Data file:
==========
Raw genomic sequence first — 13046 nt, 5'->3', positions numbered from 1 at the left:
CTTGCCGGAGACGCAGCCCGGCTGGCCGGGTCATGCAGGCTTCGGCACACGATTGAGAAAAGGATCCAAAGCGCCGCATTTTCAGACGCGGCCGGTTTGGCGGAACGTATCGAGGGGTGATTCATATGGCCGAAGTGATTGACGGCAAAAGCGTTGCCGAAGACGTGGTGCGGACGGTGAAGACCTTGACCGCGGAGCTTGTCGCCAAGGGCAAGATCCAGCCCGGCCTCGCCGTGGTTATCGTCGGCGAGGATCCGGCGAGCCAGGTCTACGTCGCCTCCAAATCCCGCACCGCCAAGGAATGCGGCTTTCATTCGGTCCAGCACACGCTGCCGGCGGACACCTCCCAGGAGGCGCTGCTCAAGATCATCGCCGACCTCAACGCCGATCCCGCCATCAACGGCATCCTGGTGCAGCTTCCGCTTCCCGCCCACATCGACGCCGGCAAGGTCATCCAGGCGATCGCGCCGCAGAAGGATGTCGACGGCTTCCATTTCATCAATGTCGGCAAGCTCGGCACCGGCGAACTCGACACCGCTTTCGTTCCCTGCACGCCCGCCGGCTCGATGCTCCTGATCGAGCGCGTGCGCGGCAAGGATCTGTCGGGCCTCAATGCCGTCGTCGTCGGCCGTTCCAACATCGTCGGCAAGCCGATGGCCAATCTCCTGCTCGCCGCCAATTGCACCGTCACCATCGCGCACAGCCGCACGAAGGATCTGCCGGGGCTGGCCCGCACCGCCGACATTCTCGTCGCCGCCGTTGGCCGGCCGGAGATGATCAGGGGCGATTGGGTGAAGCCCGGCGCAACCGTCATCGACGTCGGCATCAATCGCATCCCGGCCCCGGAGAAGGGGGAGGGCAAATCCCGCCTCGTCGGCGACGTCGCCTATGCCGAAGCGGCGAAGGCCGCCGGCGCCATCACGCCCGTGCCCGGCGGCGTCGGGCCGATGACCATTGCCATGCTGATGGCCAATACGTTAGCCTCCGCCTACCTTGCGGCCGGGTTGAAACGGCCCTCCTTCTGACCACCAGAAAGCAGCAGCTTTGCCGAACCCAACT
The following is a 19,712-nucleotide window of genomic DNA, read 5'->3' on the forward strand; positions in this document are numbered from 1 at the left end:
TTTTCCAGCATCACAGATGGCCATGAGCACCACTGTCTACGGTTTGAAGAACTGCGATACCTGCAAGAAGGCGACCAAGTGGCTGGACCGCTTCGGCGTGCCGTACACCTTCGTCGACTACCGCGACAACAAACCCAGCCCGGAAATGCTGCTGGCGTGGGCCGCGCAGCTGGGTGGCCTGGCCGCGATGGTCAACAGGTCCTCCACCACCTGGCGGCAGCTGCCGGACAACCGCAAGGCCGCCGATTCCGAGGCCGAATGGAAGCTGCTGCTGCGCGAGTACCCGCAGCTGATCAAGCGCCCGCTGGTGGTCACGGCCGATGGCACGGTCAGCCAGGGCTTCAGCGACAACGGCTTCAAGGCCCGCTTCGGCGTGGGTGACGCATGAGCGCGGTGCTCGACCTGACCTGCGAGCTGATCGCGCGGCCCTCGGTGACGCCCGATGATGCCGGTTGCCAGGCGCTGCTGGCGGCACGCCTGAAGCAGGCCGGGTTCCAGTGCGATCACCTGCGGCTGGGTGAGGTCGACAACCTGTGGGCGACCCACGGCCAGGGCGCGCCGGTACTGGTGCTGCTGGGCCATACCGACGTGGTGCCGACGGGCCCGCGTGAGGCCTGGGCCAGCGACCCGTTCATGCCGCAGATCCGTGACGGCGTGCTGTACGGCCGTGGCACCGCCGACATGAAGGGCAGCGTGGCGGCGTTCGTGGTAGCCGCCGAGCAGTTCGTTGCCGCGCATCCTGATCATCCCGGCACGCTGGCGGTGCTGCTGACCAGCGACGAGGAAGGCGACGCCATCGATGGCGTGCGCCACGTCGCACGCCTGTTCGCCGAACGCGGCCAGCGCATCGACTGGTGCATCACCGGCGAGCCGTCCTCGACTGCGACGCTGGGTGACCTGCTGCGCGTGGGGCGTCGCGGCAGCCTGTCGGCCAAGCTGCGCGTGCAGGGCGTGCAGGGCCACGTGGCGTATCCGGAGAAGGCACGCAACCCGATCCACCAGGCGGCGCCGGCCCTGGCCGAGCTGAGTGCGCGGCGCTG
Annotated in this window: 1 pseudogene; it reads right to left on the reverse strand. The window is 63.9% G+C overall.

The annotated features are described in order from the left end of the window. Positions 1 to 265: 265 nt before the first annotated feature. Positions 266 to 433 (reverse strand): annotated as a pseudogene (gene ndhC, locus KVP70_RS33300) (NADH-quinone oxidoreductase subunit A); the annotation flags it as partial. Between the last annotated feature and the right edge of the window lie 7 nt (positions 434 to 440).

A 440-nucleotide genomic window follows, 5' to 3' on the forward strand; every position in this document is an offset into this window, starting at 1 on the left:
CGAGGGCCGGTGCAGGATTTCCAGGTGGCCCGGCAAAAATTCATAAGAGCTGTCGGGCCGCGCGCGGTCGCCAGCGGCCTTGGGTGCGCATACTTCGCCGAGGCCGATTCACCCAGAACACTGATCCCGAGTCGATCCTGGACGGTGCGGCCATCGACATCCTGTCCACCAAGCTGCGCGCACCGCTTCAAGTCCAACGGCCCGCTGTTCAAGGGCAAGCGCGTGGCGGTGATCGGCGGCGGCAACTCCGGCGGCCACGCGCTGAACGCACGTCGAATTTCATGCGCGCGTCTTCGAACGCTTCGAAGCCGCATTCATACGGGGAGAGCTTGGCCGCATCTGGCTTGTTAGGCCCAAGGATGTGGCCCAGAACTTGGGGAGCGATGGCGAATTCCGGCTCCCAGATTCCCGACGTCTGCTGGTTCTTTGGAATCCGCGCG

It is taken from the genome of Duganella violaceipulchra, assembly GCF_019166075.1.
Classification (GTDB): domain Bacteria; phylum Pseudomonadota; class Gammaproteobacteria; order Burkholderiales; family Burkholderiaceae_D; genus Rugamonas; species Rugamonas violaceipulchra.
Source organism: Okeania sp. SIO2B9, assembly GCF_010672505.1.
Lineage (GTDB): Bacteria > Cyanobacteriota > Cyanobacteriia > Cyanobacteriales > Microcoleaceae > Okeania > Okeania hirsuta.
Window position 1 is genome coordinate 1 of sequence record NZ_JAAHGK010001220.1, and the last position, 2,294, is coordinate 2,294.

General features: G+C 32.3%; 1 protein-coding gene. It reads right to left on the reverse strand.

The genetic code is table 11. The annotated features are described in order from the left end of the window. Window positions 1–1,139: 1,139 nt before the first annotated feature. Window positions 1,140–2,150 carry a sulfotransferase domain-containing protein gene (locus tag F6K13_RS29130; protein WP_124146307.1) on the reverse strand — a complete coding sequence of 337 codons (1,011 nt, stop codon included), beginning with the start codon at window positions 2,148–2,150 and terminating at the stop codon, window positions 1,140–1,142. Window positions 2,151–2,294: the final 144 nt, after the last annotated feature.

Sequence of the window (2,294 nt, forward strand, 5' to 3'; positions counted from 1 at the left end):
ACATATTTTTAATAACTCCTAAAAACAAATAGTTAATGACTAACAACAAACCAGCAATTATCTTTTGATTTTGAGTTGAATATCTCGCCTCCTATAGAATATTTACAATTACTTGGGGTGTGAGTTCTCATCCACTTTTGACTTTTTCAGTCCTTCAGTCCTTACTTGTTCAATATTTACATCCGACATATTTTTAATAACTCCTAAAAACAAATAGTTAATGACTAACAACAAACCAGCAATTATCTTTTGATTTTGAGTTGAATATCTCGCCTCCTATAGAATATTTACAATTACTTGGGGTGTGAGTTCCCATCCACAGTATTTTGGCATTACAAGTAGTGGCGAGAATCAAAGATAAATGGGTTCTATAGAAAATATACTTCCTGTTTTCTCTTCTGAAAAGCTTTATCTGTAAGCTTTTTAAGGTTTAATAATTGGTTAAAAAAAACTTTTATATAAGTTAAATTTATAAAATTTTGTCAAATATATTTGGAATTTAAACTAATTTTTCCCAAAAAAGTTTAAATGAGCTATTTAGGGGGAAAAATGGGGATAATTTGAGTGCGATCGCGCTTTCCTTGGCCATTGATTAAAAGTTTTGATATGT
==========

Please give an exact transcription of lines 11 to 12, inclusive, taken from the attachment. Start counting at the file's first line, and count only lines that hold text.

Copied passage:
Source organism: Okeania sp. SIO2B9, assembly GCF_010672505.1.
Lineage (GTDB): Bacteria > Cyanobacteriota > Cyanobacteriia > Cyanobacteriales > Microcoleaceae > Okeania > Okeania hirsuta.